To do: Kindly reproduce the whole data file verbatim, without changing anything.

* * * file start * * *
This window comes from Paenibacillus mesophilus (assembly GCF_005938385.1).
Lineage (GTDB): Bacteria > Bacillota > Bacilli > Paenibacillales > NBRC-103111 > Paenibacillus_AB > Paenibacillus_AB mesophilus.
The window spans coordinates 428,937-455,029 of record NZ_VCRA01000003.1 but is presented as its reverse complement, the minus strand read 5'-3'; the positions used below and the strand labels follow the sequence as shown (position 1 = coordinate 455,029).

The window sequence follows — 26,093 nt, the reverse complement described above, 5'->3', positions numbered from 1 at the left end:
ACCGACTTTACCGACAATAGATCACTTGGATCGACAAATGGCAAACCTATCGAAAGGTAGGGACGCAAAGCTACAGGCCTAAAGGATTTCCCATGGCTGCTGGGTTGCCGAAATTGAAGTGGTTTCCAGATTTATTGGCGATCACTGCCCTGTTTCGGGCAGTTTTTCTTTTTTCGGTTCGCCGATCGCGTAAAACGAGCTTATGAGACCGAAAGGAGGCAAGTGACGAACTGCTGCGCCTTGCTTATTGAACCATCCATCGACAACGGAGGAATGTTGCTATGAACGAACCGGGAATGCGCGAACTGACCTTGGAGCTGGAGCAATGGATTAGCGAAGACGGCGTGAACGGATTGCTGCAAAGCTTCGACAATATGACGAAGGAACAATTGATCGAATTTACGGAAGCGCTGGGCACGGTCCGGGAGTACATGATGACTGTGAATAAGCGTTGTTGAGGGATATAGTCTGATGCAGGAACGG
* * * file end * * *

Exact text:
This window comes from Paenibacillus mesophilus (assembly GCF_005938385.1).
Lineage (GTDB): Bacteria > Bacillota > Bacilli > Paenibacillales > NBRC-103111 > Paenibacillus_AB > Paenibacillus_AB mesophilus.
The window spans coordinates 428,937-455,029 of record NZ_VCRA01000003.1 but is presented as its reverse complement, the minus strand read 5'-3'; the positions used below and the strand labels follow the sequence as shown (position 1 = coordinate 455,029).

The window sequence follows — 26,093 nt, the reverse complement described above, 5'->3', positions numbered from 1 at the left end:
ACCGACTTTACCGACAATAGATCACTTGGATCGACAAATGGCAAACCTATCGAAAGGTAGGGACGCAAAGCTACAGGCCTAAAGGATTTCCCATGGCTGCTGGGTTGCCGAAATTGAAGTGGTTTCCAGATTTATTGGCGATCACTGCCCTGTTTCGGGCAGTTTTTCTTTTTTCGGTTCGCCGATCGCGTAAAACGAGCTTATGAGACCGAAAGGAGGCAAGTGACGAACTGCTGCGCCTTGCTTATTGAACCATCCATCGACAACGGAGGAATGTTGCTATGAACGAACCGGGAATGCGCGAACTGACCTTGGAGCTGGAGCAATGGATTAGCGAAGACGGCGTGAACGGATTGCTGCAAAGCTTCGACAATATGACGAAGGAACAATTGATCGAATTTACGGAAGCGCTGGGCACGGTCCGGGAGTACATGATGACTGTGAATAAGCGTTGTTGAGGGATATAGTCTGATGCAGGAACGG